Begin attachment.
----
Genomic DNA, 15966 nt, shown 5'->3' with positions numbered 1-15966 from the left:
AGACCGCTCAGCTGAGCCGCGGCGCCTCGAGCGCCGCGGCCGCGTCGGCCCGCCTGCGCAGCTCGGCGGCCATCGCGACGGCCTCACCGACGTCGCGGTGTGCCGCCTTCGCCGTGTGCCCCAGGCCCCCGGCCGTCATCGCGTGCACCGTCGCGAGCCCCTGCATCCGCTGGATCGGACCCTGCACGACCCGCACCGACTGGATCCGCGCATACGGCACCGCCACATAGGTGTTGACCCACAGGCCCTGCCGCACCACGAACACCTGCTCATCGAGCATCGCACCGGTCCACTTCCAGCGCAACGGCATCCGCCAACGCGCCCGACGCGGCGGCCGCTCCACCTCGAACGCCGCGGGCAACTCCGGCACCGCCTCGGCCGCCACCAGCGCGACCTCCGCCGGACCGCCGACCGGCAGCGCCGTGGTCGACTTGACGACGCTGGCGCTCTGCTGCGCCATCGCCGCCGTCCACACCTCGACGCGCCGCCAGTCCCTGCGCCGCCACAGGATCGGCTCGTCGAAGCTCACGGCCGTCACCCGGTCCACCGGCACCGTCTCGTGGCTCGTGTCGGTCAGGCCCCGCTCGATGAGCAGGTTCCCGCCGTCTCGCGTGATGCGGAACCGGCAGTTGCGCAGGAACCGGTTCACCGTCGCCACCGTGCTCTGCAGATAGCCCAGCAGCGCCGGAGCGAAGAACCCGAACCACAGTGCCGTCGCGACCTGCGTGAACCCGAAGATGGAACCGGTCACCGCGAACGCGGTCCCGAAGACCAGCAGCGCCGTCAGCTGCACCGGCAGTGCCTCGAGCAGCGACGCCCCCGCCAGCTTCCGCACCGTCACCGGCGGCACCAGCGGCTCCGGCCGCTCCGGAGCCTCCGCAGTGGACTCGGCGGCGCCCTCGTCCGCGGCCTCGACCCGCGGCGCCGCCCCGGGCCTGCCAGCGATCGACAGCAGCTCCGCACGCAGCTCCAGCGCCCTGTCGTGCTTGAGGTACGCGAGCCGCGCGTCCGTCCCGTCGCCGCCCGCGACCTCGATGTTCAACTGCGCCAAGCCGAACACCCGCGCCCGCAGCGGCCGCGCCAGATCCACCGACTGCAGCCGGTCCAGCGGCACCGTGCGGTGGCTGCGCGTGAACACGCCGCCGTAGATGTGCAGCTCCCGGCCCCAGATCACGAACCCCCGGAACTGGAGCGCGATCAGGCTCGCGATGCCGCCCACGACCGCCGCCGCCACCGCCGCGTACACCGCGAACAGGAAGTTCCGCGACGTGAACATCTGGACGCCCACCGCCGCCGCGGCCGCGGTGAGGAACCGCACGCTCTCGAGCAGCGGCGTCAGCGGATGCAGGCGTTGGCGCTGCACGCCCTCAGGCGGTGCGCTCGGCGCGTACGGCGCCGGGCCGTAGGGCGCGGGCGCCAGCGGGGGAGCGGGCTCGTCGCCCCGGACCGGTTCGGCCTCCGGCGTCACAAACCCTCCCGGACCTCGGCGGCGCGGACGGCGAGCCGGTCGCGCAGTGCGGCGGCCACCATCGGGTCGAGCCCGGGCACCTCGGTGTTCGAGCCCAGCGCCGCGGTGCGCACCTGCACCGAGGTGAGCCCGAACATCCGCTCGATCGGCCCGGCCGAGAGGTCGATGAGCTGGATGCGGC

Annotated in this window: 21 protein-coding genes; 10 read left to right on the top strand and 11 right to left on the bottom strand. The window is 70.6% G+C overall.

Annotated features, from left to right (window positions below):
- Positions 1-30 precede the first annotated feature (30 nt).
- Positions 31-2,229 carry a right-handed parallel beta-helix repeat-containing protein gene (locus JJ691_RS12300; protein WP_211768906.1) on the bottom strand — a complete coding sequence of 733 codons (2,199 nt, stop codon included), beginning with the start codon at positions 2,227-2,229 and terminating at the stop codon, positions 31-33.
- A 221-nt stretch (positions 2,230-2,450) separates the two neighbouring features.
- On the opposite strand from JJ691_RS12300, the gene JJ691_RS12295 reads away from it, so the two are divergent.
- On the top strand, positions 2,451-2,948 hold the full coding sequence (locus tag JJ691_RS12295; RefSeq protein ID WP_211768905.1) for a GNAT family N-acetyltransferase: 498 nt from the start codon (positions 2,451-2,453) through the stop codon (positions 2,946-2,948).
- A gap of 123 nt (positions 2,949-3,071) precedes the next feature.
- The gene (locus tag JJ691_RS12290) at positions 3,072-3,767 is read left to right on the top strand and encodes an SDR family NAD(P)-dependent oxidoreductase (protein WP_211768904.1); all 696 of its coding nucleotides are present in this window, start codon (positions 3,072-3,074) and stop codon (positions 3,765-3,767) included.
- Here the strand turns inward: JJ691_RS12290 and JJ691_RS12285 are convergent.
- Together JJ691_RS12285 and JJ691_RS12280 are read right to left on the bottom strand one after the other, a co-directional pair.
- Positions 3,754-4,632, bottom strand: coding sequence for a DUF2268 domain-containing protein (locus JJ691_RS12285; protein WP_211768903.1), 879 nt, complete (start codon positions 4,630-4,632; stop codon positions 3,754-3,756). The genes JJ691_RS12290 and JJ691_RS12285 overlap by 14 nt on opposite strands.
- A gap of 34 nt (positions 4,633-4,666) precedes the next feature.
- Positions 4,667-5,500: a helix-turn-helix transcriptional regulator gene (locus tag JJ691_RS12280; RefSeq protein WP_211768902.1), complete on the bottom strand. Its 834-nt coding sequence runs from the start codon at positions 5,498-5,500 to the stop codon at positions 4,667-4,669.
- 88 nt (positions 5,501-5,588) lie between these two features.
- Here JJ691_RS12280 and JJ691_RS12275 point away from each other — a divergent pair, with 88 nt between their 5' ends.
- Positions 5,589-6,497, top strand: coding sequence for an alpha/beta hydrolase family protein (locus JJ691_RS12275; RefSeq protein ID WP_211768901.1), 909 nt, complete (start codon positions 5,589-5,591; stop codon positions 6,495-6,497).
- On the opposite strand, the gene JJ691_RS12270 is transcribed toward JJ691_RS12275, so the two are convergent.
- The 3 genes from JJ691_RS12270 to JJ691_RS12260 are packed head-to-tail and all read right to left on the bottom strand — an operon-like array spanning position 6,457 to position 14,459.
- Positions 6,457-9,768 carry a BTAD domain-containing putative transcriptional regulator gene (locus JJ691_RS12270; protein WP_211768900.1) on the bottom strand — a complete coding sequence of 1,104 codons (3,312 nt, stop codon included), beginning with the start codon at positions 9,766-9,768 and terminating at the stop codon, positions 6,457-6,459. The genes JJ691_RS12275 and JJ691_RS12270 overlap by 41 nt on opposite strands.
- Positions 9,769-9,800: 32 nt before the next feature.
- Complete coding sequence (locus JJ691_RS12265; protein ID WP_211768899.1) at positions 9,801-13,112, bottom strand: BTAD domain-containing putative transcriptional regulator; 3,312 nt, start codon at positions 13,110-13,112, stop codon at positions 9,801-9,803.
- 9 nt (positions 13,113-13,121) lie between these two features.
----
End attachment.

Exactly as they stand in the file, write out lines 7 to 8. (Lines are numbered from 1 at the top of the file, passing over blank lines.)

- A 221-nt stretch (positions 2,230-2,450) separates the two neighbouring features.
- On the opposite strand from JJ691_RS12300, the gene JJ691_RS12295 reads away from it, so the two are divergent.